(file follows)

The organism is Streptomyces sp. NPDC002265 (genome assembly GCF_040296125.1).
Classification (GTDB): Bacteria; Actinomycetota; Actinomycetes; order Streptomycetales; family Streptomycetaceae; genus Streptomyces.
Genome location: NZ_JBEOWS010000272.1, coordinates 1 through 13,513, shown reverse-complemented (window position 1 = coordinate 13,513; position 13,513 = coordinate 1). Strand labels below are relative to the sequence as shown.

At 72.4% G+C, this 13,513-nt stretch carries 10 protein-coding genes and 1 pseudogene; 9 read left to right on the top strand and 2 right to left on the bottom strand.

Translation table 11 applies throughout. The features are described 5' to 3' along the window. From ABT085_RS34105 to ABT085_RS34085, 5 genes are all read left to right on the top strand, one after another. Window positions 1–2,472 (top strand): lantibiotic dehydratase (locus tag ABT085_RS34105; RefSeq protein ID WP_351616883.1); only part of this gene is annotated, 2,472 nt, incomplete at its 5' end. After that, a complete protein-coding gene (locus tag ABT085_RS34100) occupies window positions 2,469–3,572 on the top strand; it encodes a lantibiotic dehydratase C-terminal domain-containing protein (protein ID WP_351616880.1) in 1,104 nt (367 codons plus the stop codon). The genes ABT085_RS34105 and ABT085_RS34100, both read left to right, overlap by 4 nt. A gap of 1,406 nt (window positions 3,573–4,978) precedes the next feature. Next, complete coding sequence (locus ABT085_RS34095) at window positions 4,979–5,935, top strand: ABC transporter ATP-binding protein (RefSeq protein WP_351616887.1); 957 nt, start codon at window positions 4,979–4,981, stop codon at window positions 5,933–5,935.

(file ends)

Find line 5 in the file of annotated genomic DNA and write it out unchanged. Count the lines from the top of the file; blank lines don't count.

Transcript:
Translation table 11 applies throughout. The features are described 5' to 3' along the window. From ABT085_RS34105 to ABT085_RS34085, 5 genes are all read left to right on the top strand, one after another. Window positions 1–2,472 (top strand): lantibiotic dehydratase (locus tag ABT085_RS34105; RefSeq protein ID WP_351616883.1); only part of this gene is annotated, 2,472 nt, incomplete at its 5' end. After that, a complete protein-coding gene (locus tag ABT085_RS34100) occupies window positions 2,469–3,572 on the top strand; it encodes a lantibiotic dehydratase C-terminal domain-containing protein (protein ID WP_351616880.1) in 1,104 nt (367 codons plus the stop codon). The genes ABT085_RS34105 and ABT085_RS34100, both read left to right, overlap by 4 nt. A gap of 1,406 nt (window positions 3,573–4,978) precedes the next feature. Next, complete coding sequence (locus ABT085_RS34095) at window positions 4,979–5,935, top strand: ABC transporter ATP-binding protein (RefSeq protein WP_351616887.1); 957 nt, start codon at window positions 4,979–4,981, stop codon at window positions 5,933–5,935.